On March 2nd President Ilham Aliyev signed a decree encouraging "citizen participation" in protecting public order.
I was not sure how to interpret this new development at first although it did send a wave of chills down my spine.
And here is why...
Within this new police-and-civilian-partnership-capacity, public order will be maintained by preventing anyone from engaging in activities that would disrupt the order.
The most worrying part is that according to this new decree, these men (and women I would assume) are going to report to the police with "precise" information on anyone and anything that could potentially endanger one's life, health, environment and so on.
These volunteers will have to go through a training within the Ministry of Interior first before they start the "job". And they will be financed through the state budget.
Imagine that a person standing next to you on the metro is actually some kind of informant. And if he or she doesn't like what you are reading, on talking about on the phone with your friend, they might actually go and report on you. Ok this might be a slight exaggeration but consider this for a second, the President just issued a card blanche for the people to spy on each other.
And its not like we did not have the "civilian police" or the "men in black" who would always appear at protests, arrest people, yell at them, harass them (and they always got away with it mind you).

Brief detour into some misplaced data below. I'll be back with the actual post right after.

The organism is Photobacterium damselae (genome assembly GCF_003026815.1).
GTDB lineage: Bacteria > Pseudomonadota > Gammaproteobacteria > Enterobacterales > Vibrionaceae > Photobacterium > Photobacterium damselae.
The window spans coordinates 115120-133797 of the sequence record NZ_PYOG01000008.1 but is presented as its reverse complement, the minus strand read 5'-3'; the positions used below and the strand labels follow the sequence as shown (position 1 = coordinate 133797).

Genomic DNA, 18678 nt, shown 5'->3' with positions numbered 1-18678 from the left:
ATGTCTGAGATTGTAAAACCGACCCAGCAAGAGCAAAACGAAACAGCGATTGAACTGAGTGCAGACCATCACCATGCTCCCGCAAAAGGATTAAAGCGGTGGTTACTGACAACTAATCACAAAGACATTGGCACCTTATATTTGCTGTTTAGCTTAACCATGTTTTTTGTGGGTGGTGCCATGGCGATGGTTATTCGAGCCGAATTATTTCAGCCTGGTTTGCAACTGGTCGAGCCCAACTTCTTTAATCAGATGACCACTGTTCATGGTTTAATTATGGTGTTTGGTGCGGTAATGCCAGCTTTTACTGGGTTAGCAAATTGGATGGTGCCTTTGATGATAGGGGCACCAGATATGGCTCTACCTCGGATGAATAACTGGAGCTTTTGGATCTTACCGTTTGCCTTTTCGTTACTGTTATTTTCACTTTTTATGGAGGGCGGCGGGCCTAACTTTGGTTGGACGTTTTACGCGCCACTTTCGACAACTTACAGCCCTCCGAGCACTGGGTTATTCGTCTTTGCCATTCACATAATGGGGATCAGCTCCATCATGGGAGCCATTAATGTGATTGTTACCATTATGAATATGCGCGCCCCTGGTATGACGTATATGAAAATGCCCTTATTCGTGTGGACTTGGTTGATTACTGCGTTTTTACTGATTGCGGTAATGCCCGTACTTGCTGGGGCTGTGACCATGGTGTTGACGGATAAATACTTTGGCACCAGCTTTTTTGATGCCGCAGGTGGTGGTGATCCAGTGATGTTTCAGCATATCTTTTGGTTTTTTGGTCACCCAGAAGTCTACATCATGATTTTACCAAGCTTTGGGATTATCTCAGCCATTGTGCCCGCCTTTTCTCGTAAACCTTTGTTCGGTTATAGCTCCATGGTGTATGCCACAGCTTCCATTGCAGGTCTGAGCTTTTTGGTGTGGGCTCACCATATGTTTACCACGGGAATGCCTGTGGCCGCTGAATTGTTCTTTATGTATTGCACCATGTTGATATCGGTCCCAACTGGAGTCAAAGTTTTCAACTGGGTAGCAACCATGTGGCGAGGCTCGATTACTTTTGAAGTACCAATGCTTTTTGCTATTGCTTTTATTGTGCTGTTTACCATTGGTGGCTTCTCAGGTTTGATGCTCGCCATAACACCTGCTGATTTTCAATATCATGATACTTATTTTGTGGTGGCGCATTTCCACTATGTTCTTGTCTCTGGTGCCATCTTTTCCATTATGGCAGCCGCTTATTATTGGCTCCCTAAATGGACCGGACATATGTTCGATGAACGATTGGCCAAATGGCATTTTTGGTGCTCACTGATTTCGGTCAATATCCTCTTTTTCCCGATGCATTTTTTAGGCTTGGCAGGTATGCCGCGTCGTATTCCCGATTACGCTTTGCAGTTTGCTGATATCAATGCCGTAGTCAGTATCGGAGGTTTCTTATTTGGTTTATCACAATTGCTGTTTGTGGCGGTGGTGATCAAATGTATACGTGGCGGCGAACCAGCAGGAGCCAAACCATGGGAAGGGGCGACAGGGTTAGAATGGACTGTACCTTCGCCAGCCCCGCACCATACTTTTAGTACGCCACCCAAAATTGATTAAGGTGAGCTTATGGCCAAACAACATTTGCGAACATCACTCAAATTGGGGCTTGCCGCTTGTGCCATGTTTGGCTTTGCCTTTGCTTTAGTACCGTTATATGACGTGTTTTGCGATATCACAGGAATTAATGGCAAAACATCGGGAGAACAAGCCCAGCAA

Can this development force already muzzled voices and the society to self-regulate even further out of fear their "misdeeds" could be reported?
In Ceausescu's Romania thousands of schoolchildren were recruited to report and spy on their school friends, parents, teachers and so on- anyone who expressed political opinion contrary to the status quo.
I don't have to remind you of Hitler's time I suppose. Did you know that during World War II German counterintelligence recruited over 1.4 civilian "resident agents"? "In East Germany, the Statis employed more than 175,000 informers and one in every ninety seven citizens served as an informer". I especially found the observation by Darius M. Rejali's in his book "Torture and Democracy" awfully similar: "While it is possible to rely on cues, depend on spies and paid informers, or use torture, there is no substitute for the kind of information provided on a regular and voluntary basis by scores of local sympathizers".
So is this what is happening in Azerbaijan? Did Aliyev just sign a decree to encourage a Stasi-style informant society? If the answer to these questions is yes, then in an already silenced community of independent voices, this might as well just be the last drop to completely shut everyone up.
I just hope my read on this is completely wrong.